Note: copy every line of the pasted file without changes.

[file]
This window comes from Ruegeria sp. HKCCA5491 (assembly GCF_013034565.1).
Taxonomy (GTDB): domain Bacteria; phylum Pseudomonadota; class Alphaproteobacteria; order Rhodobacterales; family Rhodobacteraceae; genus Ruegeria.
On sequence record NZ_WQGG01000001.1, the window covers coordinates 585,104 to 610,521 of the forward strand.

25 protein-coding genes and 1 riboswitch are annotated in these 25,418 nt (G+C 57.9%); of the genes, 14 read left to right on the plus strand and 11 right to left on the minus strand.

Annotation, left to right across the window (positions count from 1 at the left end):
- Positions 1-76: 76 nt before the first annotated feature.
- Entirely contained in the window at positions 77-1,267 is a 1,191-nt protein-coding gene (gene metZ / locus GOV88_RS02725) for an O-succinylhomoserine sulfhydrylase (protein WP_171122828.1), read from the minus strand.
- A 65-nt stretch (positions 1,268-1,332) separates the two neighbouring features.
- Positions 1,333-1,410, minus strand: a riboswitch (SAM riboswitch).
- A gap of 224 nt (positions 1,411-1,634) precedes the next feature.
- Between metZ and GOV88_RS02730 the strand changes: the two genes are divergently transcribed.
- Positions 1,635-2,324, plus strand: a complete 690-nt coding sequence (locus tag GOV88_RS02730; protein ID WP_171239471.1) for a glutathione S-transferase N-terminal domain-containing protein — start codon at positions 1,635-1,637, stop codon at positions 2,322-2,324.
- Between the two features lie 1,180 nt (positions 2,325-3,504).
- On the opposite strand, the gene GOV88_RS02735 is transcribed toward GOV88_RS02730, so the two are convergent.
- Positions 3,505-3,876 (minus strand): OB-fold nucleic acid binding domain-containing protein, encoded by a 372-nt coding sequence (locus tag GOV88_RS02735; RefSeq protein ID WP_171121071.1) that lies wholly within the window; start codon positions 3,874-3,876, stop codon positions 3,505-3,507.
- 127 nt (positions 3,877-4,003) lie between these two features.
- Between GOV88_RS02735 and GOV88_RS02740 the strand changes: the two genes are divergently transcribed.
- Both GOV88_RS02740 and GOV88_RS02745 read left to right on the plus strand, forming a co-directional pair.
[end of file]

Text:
This window comes from Ruegeria sp. HKCCA5491 (assembly GCF_013034565.1).
Taxonomy (GTDB): domain Bacteria; phylum Pseudomonadota; class Alphaproteobacteria; order Rhodobacterales; family Rhodobacteraceae; genus Ruegeria.
On sequence record NZ_WQGG01000001.1, the window covers coordinates 585,104 to 610,521 of the forward strand.

25 protein-coding genes and 1 riboswitch are annotated in these 25,418 nt (G+C 57.9%); of the genes, 14 read left to right on the plus strand and 11 right to left on the minus strand.

Annotation, left to right across the window (positions count from 1 at the left end):
- Positions 1-76: 76 nt before the first annotated feature.
- Entirely contained in the window at positions 77-1,267 is a 1,191-nt protein-coding gene (gene metZ / locus GOV88_RS02725) for an O-succinylhomoserine sulfhydrylase (protein WP_171122828.1), read from the minus strand.
- A 65-nt stretch (positions 1,268-1,332) separates the two neighbouring features.
- Positions 1,333-1,410, minus strand: a riboswitch (SAM riboswitch).
- A gap of 224 nt (positions 1,411-1,634) precedes the next feature.
- Between metZ and GOV88_RS02730 the strand changes: the two genes are divergently transcribed.
- Positions 1,635-2,324, plus strand: a complete 690-nt coding sequence (locus tag GOV88_RS02730; protein ID WP_171239471.1) for a glutathione S-transferase N-terminal domain-containing protein — start codon at positions 1,635-1,637, stop codon at positions 2,322-2,324.
- Between the two features lie 1,180 nt (positions 2,325-3,504).
- On the opposite strand, the gene GOV88_RS02735 is transcribed toward GOV88_RS02730, so the two are convergent.
- Positions 3,505-3,876 (minus strand): OB-fold nucleic acid binding domain-containing protein, encoded by a 372-nt coding sequence (locus tag GOV88_RS02735; RefSeq protein ID WP_171121071.1) that lies wholly within the window; start codon positions 3,874-3,876, stop codon positions 3,505-3,507.
- 127 nt (positions 3,877-4,003) lie between these two features.
- Between GOV88_RS02735 and GOV88_RS02740 the strand changes: the two genes are divergently transcribed.
- Both GOV88_RS02740 and GOV88_RS02745 read left to right on the plus strand, forming a co-directional pair.